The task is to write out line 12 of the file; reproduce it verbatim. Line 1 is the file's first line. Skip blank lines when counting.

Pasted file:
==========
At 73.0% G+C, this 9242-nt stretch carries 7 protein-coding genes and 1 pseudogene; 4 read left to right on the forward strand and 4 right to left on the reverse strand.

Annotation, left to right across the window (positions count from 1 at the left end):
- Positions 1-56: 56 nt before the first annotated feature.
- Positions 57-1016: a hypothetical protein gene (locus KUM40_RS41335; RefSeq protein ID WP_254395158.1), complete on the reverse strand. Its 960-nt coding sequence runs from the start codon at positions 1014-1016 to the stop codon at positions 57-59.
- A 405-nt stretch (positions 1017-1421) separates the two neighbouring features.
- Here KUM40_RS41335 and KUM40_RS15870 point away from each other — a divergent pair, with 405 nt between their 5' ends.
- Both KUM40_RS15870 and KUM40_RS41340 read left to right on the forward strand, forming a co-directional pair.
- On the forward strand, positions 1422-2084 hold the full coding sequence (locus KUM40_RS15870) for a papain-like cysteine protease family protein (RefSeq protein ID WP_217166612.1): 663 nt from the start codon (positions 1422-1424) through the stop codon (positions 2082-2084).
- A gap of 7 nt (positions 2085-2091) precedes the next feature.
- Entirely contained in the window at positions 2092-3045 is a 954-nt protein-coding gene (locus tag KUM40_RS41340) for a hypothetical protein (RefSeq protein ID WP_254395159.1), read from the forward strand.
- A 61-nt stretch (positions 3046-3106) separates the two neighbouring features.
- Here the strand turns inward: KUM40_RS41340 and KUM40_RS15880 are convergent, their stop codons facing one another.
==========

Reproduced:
- Here the strand turns inward: KUM40_RS41340 and KUM40_RS15880 are convergent, their stop codons facing one another.